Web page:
53 feet. Trailers also grew to 102 inches wide and 13 feet 6 inches high.
Their innovations also included patented design features. Some features
increased usable interior trailer space - crowned floors, thin wall construction,
larger door designs, and pallet pinwheeling. Others made loading and unloading
easier - roller bed trailers for cans, and hydraulic lift gates for rolls
of paper delivered to printing companies without docks. Dart also developed
a high-cube thin-walled refrigerated trailer to haul frozen food and return
with cans on pallets. This was an exclusive Dart design for 10 years.
Pioneers, Norman Bunde (left) and Oscar Campbell (right) were among the first contractors with Dart Transit.
Their 1934 gasoline powered Ford truck had two 55 gallon drums for fuel tanks.
A round trip between St. Paul and Chicago paid $13, according to Campbell.
Innovation involved more than patents and new designs. Innovation also required extensive
legal work to obtain operating rights for longer, wider, and higher trailers.
The entire nation has benefited from the Orens' work. One of Dart's current
trailers efficiently hauls as much cargo as seven or eight of Earl's first
trailers. This benefits consumers with lower transportation costs and
substantially fewer trucks on highways.
In 1984, Dart opened Fleetline as a Texas-based carrier to participate
in a large intrastate Texas market. The two companies together continued
to introduce new trailer designs that included a "Superwide" thin walled
53 footer with fiberglass reinforced plywood walls. The thin wall design
provided enough additional interior space to allow pinwheeling of can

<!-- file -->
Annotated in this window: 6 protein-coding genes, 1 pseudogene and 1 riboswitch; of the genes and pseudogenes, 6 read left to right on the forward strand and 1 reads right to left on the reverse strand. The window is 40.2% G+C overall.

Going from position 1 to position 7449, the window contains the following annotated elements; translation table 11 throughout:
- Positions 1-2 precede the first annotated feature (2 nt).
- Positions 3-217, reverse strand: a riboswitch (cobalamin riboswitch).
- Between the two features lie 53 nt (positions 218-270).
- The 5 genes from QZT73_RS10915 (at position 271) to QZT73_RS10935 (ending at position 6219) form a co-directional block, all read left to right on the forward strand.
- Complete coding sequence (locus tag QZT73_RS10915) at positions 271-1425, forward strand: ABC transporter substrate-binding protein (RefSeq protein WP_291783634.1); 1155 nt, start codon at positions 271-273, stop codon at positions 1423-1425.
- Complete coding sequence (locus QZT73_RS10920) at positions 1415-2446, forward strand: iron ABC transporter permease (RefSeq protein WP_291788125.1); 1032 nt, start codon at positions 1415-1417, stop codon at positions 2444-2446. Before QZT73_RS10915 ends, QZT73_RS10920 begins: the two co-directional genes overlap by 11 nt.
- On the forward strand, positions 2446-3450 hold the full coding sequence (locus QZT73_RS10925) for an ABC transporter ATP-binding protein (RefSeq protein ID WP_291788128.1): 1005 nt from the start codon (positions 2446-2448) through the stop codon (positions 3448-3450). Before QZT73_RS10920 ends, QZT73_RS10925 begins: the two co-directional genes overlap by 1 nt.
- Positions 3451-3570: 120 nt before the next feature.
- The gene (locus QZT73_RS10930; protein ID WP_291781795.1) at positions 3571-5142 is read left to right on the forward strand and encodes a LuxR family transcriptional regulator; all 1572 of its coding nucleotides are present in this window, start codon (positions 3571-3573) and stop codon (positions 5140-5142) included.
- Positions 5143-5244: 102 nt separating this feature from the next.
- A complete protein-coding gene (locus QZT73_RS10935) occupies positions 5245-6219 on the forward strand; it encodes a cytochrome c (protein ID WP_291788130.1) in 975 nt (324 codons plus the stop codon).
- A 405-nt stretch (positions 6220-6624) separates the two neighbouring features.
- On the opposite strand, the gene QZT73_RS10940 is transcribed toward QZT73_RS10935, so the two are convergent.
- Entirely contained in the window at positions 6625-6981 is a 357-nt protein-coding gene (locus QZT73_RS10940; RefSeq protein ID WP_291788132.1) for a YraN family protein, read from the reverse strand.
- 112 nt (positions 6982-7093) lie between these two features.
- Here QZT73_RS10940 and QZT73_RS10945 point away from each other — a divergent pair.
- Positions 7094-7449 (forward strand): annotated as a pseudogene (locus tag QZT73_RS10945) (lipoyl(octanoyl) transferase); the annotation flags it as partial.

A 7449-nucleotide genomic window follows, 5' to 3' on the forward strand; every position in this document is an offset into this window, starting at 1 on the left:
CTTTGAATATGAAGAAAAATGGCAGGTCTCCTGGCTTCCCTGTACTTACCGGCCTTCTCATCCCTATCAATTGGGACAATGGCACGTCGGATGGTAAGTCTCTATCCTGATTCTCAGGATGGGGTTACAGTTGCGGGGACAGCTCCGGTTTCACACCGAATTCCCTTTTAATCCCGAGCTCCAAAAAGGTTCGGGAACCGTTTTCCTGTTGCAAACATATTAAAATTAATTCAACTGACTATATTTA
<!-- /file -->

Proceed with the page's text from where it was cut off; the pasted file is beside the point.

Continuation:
pallets. Pinwheeling was another Dart first, providing 13 percent more
can capacity in a 53 foot trailer, and 15 percent more can capacity in
a 48 foot trailer. This design was followed by an even thinner aluminum
"plate wall" that wrung 101 and 1/2 inches of interior width from a 102
inch wide trailer. Fleetline built the country's largest fleet of 57 foot
plate trailers for the Texas market.
Taking advantage of its computer capabilities, Dart offered contractors
immediate "on-demand" settlements. Highway Sales Inc. offers a lease-purchase
program that helps drivers become owner-operators through affordable truck
ownership. The Highway Sales lease-purchase program proved an enormous
success. By 1999 the total number of successful lease buyouts surpassed
1,000 tractors, with more than 700 additional new and used trucks sold
with conventional loans.
Dart moved to its current location in Eagan, Minnesota in 1989, setting
the stage for another decade of change. The company provided contractors
with additional services at the new facility: a large trailer repair shop
and truck wash, fuel islands, and low-cost truck repairs through another
affiliate, Pro Stop Truck Service. Trailers also continued to change with
the addition of air-ride suspensions and a change to composite trailer
walls - a three-ply construction of steel and plastic that is stronger
and lighter than earlier materials.
Dart's customer service offering also broadened during the 1990's. Direct
satellite communication with its owner-operator fleet provides shippers
with instant load information. Dart provides dedicated service to customers
needing customized service, and logistic services to shippers wishing
to outsource transportation management. Warehouse facilities provide customers
with another tool to control inventories and delivery schedules. Brokerage
services provide shippers with more flexibility during peak shipping periods.
Acquisition of an intermodal company provides access to freight moving
While Dart led the trucking industry through enormous changes during its
long history, Dart remains an entrepreneurial, family owned company, with
a third generation of Orens on its management team. Dart continues as
a customer driven carrier, tailoring its services and equipment to the
needs of shippers.